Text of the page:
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The Framework of a Tort-Claim Safe Harbor

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A bipartisan bill was introduced on October 5, 2021, in the Michigan Senate to amend the Michigan Identity Theft Protection Act (the “Act”). The bill, linked below, would create an affirmative defense to tort claims arising out of a security breach. 

In order to avail itself of the affirmative defense, an entity must have “established, maintained, and reasonably complied with a written cybersecurity program.”  The program must be based on an industry recognized security framework, such as the NIST Framework for Improving Critical Infrastructure Cybersecurity, PCI-DSS, and others.  In addition, the program must be designed to protect the personal information and personally identifying information (defined differently under Michigan law) held by the entity, including against anticipated threats and unauthorized access.  To determine the appropriateness of the security program and whether it meets the design criteria, the bill creates a test to take into account the size, nature, and resources available to the entity, and the sensitivity of the information available to it, among other factors.  In creating the affirmative defense, the bill makes clear that it is not creating a private right of action for alleged breaches of the Act.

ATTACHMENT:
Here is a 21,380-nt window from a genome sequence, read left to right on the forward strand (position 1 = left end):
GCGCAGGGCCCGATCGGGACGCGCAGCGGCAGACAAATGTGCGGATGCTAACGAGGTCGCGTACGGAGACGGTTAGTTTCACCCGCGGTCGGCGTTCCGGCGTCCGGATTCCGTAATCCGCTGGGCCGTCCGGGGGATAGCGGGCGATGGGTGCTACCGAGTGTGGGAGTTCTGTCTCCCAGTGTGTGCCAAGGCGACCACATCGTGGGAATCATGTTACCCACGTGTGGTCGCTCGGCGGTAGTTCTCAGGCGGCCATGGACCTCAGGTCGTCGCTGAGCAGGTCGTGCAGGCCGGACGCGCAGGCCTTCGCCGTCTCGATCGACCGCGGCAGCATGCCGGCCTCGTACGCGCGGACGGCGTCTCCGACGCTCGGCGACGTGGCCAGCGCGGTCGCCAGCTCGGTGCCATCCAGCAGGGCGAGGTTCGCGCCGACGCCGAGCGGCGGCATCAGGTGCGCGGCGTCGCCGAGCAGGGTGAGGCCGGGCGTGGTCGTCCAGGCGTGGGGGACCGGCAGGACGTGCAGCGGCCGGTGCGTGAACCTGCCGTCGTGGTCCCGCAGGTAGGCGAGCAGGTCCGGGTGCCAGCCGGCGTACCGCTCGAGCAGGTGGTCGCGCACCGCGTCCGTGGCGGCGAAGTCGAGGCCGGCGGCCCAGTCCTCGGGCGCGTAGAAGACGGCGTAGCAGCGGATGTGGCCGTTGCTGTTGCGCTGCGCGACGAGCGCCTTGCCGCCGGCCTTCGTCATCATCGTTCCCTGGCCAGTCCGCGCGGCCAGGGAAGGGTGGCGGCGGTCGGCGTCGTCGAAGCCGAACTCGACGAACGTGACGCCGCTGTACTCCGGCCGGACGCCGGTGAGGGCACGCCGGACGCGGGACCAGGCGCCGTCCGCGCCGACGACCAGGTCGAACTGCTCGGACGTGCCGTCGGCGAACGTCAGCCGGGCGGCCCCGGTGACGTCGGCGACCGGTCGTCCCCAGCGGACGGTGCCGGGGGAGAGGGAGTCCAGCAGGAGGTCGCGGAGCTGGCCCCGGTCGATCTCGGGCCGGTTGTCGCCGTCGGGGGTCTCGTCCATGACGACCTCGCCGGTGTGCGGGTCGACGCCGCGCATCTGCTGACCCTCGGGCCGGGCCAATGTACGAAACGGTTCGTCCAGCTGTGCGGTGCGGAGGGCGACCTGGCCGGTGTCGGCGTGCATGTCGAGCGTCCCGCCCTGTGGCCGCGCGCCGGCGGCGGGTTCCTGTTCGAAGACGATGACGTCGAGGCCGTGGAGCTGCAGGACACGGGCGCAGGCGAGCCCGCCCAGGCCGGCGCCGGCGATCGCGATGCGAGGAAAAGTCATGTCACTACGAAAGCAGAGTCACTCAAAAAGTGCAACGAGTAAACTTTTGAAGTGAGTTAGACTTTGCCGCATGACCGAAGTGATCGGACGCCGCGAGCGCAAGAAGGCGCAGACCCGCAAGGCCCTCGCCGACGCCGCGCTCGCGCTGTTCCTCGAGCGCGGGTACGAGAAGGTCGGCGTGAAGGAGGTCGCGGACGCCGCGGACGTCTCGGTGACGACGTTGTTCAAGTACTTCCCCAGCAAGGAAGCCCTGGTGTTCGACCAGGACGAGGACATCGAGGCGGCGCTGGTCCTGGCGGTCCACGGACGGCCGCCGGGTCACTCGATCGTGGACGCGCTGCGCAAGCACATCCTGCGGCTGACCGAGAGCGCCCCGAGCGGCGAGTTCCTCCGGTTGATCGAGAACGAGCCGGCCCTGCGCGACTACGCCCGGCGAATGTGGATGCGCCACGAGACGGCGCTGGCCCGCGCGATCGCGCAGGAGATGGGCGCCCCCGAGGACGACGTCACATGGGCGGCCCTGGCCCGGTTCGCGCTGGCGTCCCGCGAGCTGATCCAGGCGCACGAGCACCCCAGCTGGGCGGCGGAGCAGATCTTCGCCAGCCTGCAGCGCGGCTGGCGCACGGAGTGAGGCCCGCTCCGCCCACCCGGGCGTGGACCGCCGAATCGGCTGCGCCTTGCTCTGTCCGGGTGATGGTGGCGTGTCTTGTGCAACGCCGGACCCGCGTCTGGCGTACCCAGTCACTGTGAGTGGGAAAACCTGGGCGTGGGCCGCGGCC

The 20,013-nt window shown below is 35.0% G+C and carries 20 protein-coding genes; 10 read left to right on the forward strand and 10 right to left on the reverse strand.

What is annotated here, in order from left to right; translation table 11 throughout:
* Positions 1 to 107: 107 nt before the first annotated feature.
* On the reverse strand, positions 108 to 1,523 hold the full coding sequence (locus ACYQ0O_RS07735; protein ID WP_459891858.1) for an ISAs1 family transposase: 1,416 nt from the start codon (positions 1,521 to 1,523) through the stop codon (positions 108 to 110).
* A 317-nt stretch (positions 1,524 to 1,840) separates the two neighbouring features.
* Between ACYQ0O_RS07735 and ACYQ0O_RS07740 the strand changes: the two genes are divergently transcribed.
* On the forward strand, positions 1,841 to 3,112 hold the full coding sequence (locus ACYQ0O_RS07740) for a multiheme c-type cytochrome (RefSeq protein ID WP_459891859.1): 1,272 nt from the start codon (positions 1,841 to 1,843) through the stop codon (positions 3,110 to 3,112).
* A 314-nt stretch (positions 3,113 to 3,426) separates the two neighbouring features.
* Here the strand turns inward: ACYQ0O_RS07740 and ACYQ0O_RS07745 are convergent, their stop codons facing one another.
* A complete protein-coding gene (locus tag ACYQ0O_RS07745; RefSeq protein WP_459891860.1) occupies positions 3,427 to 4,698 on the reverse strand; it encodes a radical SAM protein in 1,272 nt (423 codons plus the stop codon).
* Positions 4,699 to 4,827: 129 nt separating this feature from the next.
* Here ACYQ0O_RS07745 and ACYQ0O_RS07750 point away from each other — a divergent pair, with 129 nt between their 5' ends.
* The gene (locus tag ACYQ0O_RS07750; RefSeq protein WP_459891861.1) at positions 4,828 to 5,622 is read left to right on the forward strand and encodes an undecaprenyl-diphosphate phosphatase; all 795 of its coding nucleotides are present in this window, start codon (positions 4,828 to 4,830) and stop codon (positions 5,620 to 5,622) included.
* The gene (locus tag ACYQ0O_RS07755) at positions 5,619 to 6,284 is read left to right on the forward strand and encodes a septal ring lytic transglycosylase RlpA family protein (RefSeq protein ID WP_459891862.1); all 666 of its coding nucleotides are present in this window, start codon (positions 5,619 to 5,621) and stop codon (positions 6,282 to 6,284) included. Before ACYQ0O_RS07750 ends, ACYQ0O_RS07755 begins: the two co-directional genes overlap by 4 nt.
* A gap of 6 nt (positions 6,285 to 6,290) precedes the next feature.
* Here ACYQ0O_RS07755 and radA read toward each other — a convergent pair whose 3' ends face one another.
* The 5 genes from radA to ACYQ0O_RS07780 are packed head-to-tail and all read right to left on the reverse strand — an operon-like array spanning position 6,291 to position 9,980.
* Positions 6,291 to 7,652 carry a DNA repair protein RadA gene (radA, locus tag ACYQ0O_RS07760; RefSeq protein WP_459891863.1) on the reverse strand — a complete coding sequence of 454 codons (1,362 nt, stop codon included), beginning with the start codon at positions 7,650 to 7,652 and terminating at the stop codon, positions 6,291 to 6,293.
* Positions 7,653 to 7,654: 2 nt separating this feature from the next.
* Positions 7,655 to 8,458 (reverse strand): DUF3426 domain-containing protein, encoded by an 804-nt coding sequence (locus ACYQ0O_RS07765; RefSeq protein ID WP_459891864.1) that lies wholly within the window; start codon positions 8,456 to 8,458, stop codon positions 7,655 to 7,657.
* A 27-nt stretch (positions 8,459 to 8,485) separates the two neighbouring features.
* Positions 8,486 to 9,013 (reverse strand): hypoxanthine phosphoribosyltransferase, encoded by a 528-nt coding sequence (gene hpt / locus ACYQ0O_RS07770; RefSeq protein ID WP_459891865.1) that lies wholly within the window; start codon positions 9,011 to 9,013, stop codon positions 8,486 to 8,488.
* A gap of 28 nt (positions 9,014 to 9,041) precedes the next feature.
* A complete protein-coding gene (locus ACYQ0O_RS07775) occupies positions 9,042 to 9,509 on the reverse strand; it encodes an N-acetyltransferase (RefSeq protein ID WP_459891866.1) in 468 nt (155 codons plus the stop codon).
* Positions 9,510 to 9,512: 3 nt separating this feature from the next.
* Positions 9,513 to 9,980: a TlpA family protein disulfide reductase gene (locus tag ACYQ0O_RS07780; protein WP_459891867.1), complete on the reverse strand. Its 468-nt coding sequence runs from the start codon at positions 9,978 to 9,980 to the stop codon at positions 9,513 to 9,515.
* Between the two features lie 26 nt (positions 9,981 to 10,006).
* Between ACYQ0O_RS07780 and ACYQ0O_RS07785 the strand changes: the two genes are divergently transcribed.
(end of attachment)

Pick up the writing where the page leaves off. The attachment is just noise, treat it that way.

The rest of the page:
In short, the bill would incentivize businesses to implement – and comply with – a security program that is both recognized in the industry and appropriate for the particular type of data that business uses.  For those businesses that followed this path, the protection of a new affirmative defense would be available should they be sued for a tort claim under Michigan law. 

For further information, please contact Michael P. Hindelang.

The bill text can be found here.

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